The Whitley Awards are presented annually for outstanding publications or zoological literature, or works profiling wildlife of Australia and Australasia.
With her home under threat from a warming ocean, Zobi, a brave rhizobia bacterium, teams up with a family of slow but steady Zoox (zooxanthellae). The coral becomes gravely ill and bacteria around them begin to starve. Can Zobi and the Zoox work together to save the day?
This book is about a symbiotic relationship. It tells the story of the microscopic friends living in a tiny coral polyp. (Source: Back cover)for 2018 CSIRO edition.
As the tree snake searches for food it takes us on a journey deep inside an Australian rainforest. We meet the fascinating creatures that inhabit all levels of the rainforest, from the dark forest floor to the thick, spreading canopy. (Source: back cover)
Describes changing climate of the wetlands, the way in which this affects the many animals there. (Source: Trove)
'The Dead Heart is a desert wilderness in the centre of Australia. It is difficult to imagine anything can exist in such a harsh place. But the Dead Heart has a secret. It holds amazing stories of adaptation and survival. Follow in the footsteps of early explorers like Charles Sturt and learn what the indigenous people of this land first discovered: not all is quite as it seems.' (Publication summary)
'Every year, green sea turtles swim through the deep waters of the Pacific Ocean to lay their eggs on the beaches of a coral reef. Guided by the stars and sea currents, the turtles swim day and night until at last they reach the reef. Their long journey is over, but the danger they face has just begun ...' (Source: Trove)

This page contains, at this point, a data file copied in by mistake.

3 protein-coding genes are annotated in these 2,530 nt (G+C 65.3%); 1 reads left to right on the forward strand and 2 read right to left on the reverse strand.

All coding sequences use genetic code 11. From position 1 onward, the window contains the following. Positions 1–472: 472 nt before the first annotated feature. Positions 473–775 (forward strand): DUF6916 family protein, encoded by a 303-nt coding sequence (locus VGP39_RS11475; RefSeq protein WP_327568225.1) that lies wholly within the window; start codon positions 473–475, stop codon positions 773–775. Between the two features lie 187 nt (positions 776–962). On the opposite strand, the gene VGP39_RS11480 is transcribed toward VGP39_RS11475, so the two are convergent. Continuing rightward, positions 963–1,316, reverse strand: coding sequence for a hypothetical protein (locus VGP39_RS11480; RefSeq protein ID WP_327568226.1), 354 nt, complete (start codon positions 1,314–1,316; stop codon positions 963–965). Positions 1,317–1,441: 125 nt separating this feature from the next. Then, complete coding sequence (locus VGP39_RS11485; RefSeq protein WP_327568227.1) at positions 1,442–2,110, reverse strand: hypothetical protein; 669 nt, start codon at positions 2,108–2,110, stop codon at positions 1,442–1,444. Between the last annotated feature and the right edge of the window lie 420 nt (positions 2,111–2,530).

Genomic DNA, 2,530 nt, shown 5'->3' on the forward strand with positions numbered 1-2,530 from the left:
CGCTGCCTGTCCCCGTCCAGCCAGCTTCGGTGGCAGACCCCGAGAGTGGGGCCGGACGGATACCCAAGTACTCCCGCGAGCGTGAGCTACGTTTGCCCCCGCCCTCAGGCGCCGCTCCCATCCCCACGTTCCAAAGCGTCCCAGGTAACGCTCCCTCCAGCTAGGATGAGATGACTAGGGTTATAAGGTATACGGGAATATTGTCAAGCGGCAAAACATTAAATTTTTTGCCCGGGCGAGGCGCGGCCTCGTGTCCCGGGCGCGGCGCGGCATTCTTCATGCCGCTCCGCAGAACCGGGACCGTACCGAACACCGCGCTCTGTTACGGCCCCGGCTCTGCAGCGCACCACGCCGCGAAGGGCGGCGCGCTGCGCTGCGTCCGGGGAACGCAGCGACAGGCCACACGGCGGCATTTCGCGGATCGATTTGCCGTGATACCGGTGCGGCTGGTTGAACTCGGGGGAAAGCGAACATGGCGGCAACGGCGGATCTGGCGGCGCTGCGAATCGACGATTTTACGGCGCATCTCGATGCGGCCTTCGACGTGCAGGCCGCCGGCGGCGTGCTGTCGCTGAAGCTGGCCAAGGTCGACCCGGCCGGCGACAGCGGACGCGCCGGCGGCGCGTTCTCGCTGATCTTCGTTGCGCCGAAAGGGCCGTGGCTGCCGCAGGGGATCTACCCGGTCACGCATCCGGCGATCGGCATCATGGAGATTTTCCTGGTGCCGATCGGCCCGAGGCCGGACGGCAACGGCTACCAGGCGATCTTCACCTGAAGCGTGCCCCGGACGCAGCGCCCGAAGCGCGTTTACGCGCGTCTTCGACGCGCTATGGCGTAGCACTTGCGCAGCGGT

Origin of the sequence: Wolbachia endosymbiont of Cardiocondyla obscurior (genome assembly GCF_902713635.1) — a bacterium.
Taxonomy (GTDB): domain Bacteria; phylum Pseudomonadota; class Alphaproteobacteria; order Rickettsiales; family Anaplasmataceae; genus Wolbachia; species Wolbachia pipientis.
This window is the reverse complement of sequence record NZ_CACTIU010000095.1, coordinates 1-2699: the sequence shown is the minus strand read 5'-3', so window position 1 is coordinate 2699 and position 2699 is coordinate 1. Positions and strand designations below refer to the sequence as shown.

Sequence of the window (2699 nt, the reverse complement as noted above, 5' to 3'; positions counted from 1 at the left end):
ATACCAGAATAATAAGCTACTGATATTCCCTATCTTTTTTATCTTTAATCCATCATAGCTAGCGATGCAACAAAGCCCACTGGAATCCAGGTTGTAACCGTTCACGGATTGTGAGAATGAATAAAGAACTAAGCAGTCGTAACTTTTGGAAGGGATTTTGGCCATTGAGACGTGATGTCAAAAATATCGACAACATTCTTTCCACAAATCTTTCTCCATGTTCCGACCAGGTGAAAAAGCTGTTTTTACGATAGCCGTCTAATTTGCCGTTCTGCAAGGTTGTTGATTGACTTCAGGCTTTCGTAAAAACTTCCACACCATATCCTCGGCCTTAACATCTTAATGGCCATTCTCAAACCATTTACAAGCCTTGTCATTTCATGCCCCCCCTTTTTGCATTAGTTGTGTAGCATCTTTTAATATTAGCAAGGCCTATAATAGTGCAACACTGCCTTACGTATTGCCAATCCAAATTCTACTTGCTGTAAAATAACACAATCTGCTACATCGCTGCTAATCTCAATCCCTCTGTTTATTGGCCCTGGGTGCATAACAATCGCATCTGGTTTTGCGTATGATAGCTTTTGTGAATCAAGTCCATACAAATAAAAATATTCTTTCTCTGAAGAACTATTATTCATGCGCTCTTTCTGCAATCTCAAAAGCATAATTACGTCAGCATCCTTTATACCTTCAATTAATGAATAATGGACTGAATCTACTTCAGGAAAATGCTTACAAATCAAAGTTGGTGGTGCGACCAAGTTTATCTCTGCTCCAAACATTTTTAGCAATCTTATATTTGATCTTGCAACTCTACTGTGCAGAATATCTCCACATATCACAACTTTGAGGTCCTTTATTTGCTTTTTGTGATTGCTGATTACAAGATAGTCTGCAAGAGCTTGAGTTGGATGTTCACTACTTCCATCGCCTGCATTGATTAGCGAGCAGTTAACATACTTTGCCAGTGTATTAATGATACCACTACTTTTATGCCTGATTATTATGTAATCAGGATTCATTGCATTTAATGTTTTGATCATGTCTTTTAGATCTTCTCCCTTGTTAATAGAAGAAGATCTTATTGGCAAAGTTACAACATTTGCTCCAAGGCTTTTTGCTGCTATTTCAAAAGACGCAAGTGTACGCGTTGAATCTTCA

In the rainforest a new day is dawning. Early morning mists leave the forest wet and dripping. Brightly coloured kingfishers perch above the creek, while butterflies flutter among the blossoms. Suddenly the gentle sounds of the rainforest are shattered! The man-made sounds of heavy machines tearing into the undergrowth, toppling trees and crushing everything in their path, echo into the depths of the forest until the end of the day... (Source: Trove)
This little book is the work of two people who have shared the privilege of leading lives deeply involved with animals of various kinds. Both have long been fascinated by our native mammals and concerned, in their separate ways, to evoke similar feelings in others.
'The Incomplete Book of Australian Mammals' is a collection of the their favourite mammals, whether by reason of scientific interest, artistic appeal or simply for the fun of playing with the name. In both verse and picture they offer you an incomplete account, but one which aims to share whatever it is of the animals' essence that excites their interest, in the hope that it will not only amuse you, but arose your curiosity. (Source: Publisher's Blurb)
Life cycles in nature are explained to children through the story of a fallen tree - the tree may die but it provides food and shelter to a wealth of animals and plants.
Australia's night birds - owls, frogmouths and nightjars - are depicted in magnificent gouache painting, accompanied by whimsical verse and informative prose. Author Jill Morris and illustrator Lynne Tracey have produced an impressive sequel to their first Environment Artbook 'Australian Bats'. (Source: Back cover)
An ingenious book to teach American children about Australian animals and birds.
Bush Song celebrates the gradual return of the rich web of life to one corner of abused bushland.
Sam walked along the top of the sand-hill, looking out over the rocks and sea. Then he paused, suddenly still, and stared down at the beach below.
A dark mound marked the white sand at the water's edge. He squinted. A heap of net... some ship's cargo washed in... an upturned boat?
This is the story of a boy and a whale. (Source: back cover)